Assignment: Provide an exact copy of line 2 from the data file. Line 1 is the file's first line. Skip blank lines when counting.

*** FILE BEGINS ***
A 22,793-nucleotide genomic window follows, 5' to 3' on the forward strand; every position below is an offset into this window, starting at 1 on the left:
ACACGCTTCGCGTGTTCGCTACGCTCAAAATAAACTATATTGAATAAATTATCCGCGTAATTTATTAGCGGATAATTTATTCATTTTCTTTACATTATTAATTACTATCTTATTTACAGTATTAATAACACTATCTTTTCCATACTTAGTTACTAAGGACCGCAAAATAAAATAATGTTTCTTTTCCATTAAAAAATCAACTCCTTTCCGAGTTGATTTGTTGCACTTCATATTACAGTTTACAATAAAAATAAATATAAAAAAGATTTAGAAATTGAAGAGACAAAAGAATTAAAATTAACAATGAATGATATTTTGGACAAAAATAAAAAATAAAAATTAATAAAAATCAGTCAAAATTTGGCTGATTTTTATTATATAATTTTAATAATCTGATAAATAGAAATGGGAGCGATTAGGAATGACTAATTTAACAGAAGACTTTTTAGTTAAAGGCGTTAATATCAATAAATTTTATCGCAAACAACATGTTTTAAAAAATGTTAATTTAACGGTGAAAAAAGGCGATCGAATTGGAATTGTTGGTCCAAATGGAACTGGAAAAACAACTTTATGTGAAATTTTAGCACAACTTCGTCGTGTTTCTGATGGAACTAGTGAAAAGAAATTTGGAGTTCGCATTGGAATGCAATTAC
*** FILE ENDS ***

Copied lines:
ACACGCTTCGCGTGTTCGCTACGCTCAAAATAAACTATATTGAATAAATTATCCGCGTAATTTATTAGCGGATAATTTATTCATTTTCTTTACATTATTAATTACTATCTTATTTACAGTATTAATAACACTATCTTTTCCATACTTAGTTACTAAGGACCGCAAAATAAAATAATGTTTCTTTTCCATTAAAAAATCAACTCCTTTCCGAGTTGATTTGTTGCACTTCATATTACAGTTTACAATAAAAATAAATATAAAAAAGATTTAGAAATTGAAGAGACAAAAGAATTAAAATTAACAATGAATGATATTTTGGACAAAAATAAAAAATAAAAATTAATAAAAATCAGTCAAAATTTGGCTGATTTTTATTATATAATTTTAATAATCTGATAAATAGAAATGGGAGCGATTAGGAATGACTAATTTAACAGAAGACTTTTTAGTTAAAGGCGTTAATATCAATAAATTTTATCGCAAACAACATGTTTTAAAAAATGTTAATTTAACGGTGAAAAAAGGCGATCGAATTGGAATTGTTGGTCCAAATGGAACTGGAAAAACAACTTTATGTGAAATTTTAGCACAACTTCGTCGTGTTTCTGATGGAACTAGTGAAAAGAAATTTGGAGTTCGCATTGGAATGCAATTAC